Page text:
I don't envy them, Office has had all the features almost everyone needed for over a decade. The same with Windows. But they have to keep making money, so they have to come out with new releases or stuff like this to keep their stockholders happy.
Microsoft would love to milk people every month, instead of trying to convince them their newest version is worth buying (because it invariably isn't anymore). So, this would be ideal for them, but I don't think people will go for it. As much as Microsoft would love to get people used to paying them every month, customers resist this.
I don't envy Microsoft's position. They have to do goofy stuff like this, which is transparent and embarrassing. It's one thing to compete against another company, it's another to compete against older stuff that already does what people want. It's a bad situation, but this isn't the answer consumers are looking for.
Their fear of OpenOffice has been showing lately too. I think it will keep gaining traction, and once it gains critical mass, Office is going to have to come down in price. Microsoft should just lower their prices and preempt it, but they won't.
reprotectedOpenOffice.org is $0 per month. What do you have to say for that Office365? That their non-existent subscription is not really free?Reply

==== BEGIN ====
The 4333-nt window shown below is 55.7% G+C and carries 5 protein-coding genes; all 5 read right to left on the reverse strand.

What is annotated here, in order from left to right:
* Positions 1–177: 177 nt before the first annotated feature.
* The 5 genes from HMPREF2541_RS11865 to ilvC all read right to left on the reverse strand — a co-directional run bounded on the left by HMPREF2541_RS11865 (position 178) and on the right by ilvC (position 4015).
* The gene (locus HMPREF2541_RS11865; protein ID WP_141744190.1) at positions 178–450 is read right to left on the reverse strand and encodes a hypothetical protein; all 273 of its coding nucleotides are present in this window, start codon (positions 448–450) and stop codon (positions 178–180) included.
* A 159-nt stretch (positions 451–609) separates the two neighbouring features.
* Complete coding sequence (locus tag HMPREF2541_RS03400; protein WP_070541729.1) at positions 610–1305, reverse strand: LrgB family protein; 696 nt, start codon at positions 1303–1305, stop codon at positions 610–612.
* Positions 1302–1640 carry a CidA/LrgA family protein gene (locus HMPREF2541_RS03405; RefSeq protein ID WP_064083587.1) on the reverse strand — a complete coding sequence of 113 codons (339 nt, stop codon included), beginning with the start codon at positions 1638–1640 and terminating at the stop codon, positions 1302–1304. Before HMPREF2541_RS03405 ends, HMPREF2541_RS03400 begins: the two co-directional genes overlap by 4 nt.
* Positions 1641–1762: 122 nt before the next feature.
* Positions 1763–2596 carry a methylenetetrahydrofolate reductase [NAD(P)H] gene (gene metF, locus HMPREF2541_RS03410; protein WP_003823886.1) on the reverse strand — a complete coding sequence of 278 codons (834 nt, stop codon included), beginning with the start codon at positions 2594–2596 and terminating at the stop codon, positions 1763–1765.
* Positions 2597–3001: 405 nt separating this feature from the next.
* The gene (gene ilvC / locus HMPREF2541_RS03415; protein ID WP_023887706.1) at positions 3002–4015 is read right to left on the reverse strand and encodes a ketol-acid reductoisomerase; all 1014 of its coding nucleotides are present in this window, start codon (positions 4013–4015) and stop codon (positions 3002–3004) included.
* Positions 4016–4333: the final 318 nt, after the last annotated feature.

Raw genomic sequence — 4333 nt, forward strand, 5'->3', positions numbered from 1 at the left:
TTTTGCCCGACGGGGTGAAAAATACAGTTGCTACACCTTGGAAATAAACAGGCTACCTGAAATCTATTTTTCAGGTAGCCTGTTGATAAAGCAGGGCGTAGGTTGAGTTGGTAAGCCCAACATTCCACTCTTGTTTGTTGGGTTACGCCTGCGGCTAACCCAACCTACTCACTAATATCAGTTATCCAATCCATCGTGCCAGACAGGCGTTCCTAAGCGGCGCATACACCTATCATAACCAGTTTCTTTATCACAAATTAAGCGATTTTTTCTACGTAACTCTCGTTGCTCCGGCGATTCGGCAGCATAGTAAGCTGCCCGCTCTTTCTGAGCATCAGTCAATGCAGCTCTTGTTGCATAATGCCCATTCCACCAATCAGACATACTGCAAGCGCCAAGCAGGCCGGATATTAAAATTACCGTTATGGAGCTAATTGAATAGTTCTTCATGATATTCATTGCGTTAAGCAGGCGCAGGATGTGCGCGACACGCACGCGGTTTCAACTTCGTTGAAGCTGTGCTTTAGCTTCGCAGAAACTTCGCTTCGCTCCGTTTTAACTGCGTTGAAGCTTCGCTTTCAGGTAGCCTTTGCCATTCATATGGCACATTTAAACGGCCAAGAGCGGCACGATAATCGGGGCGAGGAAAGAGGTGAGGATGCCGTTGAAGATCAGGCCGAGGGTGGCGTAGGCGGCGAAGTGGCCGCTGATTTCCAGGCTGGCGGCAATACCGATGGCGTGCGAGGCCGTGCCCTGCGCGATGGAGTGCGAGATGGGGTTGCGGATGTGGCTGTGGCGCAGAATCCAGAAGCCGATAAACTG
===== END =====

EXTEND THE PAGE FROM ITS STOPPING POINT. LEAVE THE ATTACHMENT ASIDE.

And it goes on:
Not saying i agree with Microsoft but technically yes, they did already claim that LOL http://www.tomshardware.com/news/OpenOffice.org-OOo-Microsoft-Office-Oracle-Video,11471.html
Microsoft Office isn't under fire from OpenOffice.Reply
If you want a free-quality program, you go with OpenOffice.
If you want a paid-quality program, you go with Microsoft Office.
The comparisons are non-existent. There is no Microsoft OneNote equivalent. There is no spell-checking system like the one Office has, and no Ribbon like Office has (again, OneNote).
There is also no intergral equation editor in OpenOffice (by which I mean I can't create equations by ink or put equations in quickly to a document I'm creating.
There are no integrated online backups with OpenOffice, either.
And, have fun with FontWorks! That interface is still extremely clunky.